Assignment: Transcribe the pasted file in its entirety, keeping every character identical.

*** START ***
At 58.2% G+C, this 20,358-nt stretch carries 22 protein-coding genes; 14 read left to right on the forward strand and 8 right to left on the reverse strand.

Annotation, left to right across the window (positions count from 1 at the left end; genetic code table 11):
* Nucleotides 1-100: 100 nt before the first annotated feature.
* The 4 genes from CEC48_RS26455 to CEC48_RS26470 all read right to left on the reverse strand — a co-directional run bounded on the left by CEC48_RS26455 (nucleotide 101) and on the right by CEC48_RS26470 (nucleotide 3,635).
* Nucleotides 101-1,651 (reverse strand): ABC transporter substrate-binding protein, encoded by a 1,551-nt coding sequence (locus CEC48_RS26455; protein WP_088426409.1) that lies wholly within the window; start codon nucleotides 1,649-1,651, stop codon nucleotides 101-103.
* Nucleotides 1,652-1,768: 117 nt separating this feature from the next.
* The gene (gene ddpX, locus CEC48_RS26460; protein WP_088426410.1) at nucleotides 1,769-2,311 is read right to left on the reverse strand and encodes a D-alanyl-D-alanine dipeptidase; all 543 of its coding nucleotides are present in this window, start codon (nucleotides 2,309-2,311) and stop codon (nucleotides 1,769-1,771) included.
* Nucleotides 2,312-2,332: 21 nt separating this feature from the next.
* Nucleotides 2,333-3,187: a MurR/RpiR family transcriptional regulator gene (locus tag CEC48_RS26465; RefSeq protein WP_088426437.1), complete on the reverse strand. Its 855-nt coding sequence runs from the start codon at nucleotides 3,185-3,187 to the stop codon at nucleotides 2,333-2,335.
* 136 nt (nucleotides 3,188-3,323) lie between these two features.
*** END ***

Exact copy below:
At 58.2% G+C, this 20,358-nt stretch carries 22 protein-coding genes; 14 read left to right on the forward strand and 8 right to left on the reverse strand.

Annotation, left to right across the window (positions count from 1 at the left end; genetic code table 11):
* Nucleotides 1-100: 100 nt before the first annotated feature.
* The 4 genes from CEC48_RS26455 to CEC48_RS26470 all read right to left on the reverse strand — a co-directional run bounded on the left by CEC48_RS26455 (nucleotide 101) and on the right by CEC48_RS26470 (nucleotide 3,635).
* Nucleotides 101-1,651 (reverse strand): ABC transporter substrate-binding protein, encoded by a 1,551-nt coding sequence (locus CEC48_RS26455; protein WP_088426409.1) that lies wholly within the window; start codon nucleotides 1,649-1,651, stop codon nucleotides 101-103.
* Nucleotides 1,652-1,768: 117 nt separating this feature from the next.
* The gene (gene ddpX, locus CEC48_RS26460; protein WP_088426410.1) at nucleotides 1,769-2,311 is read right to left on the reverse strand and encodes a D-alanyl-D-alanine dipeptidase; all 543 of its coding nucleotides are present in this window, start codon (nucleotides 2,309-2,311) and stop codon (nucleotides 1,769-1,771) included.
* Nucleotides 2,312-2,332: 21 nt separating this feature from the next.
* Nucleotides 2,333-3,187: a MurR/RpiR family transcriptional regulator gene (locus tag CEC48_RS26465; RefSeq protein WP_088426437.1), complete on the reverse strand. Its 855-nt coding sequence runs from the start codon at nucleotides 3,185-3,187 to the stop codon at nucleotides 2,333-2,335.
* 136 nt (nucleotides 3,188-3,323) lie between these two features.